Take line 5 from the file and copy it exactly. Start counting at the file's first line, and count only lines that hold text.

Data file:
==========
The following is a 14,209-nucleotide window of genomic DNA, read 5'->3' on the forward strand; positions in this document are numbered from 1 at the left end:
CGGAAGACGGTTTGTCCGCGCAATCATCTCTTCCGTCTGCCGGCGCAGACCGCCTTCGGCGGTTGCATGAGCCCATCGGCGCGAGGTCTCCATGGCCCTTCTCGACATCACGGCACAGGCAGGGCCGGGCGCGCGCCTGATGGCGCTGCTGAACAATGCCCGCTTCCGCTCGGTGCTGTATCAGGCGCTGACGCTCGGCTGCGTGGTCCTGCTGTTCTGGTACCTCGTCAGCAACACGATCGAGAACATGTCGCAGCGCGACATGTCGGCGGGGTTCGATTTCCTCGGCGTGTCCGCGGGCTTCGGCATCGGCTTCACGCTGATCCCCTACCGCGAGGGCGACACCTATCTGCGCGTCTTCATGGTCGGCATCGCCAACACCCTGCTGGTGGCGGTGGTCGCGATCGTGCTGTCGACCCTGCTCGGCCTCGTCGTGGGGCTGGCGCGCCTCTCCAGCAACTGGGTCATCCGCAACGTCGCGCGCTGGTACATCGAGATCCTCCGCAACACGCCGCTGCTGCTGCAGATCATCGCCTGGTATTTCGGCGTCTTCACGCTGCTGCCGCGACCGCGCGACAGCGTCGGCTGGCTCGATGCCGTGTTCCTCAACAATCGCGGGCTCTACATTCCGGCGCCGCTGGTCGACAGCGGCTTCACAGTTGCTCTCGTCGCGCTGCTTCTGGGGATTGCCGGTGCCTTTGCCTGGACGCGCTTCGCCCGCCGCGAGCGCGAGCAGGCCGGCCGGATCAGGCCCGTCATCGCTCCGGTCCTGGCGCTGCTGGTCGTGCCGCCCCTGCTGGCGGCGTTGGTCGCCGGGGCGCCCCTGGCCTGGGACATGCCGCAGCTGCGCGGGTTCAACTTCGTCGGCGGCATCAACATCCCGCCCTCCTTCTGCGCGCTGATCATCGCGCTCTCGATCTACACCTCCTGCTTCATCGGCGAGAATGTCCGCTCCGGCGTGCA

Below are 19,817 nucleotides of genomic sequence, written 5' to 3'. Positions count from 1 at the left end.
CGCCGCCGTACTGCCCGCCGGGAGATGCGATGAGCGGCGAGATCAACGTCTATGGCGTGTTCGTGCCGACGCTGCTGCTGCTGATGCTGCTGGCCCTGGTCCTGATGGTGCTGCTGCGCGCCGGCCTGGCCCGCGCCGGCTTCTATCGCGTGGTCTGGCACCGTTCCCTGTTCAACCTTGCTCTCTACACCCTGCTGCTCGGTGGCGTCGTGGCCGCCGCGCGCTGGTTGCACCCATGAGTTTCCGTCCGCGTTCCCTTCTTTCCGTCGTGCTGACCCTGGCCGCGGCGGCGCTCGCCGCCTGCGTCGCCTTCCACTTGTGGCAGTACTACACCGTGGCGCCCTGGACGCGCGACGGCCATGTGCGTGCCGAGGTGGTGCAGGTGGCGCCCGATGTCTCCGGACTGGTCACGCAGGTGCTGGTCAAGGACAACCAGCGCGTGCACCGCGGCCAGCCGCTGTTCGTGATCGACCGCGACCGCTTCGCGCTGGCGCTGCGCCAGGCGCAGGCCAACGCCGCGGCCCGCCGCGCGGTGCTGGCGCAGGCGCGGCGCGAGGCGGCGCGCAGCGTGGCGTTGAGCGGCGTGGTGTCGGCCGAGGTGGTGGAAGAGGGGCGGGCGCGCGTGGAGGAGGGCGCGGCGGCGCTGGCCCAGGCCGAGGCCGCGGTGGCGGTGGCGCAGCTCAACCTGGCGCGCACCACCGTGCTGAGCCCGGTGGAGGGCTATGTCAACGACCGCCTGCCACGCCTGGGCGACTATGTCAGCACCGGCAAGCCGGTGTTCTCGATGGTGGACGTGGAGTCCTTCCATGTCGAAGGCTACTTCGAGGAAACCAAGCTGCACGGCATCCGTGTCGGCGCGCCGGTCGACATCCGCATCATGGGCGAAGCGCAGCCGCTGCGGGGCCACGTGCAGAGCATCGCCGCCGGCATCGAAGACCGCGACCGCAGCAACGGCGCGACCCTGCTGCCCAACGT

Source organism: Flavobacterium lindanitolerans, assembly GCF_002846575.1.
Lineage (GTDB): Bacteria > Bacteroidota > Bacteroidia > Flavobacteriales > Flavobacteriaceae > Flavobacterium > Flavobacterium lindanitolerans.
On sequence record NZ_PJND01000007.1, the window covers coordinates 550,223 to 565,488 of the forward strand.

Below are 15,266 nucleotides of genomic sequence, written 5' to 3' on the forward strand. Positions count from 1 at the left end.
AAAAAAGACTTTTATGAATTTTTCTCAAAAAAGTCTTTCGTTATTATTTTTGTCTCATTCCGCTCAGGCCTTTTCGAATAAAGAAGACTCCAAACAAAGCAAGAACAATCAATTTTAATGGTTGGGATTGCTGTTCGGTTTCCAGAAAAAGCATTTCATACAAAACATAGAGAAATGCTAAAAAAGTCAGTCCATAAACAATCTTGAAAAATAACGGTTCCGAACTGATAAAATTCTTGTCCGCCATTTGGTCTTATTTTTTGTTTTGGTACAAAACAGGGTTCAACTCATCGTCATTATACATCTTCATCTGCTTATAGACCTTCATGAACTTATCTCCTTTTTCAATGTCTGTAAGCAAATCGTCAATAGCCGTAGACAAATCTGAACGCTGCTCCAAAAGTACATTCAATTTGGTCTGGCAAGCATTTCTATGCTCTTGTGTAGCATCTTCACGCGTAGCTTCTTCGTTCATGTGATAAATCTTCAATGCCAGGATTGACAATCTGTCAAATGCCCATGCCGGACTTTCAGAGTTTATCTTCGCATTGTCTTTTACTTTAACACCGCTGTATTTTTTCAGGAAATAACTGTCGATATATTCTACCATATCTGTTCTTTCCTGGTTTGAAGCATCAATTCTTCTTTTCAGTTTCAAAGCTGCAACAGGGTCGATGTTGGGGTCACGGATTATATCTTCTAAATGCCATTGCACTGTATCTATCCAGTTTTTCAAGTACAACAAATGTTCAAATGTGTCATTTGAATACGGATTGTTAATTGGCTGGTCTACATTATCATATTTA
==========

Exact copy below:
Source organism: Flavobacterium lindanitolerans, assembly GCF_002846575.1.